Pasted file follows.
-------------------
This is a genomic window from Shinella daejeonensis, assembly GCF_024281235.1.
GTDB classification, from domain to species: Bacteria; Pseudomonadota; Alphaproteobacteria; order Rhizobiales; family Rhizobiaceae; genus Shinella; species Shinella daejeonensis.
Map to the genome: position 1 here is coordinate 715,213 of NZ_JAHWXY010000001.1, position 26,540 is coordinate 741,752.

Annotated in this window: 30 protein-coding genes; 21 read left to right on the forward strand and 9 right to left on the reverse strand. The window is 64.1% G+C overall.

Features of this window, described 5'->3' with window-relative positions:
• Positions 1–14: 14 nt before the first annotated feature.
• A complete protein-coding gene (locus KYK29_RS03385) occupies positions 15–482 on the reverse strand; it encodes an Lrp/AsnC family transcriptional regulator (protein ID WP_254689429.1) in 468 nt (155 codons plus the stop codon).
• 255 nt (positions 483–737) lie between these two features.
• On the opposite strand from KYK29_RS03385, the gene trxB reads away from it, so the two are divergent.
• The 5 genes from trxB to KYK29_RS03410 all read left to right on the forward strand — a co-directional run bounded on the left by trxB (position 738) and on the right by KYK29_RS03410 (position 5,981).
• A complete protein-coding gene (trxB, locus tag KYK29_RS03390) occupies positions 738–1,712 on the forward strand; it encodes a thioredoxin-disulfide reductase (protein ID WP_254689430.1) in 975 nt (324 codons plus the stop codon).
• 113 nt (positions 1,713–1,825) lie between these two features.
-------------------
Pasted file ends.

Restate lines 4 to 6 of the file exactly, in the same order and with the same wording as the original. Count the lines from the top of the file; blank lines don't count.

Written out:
Annotated in this window: 30 protein-coding genes; 21 read left to right on the forward strand and 9 right to left on the reverse strand. The window is 64.1% G+C overall.

Features of this window, described 5'->3' with window-relative positions:
• Positions 1–14: 14 nt before the first annotated feature.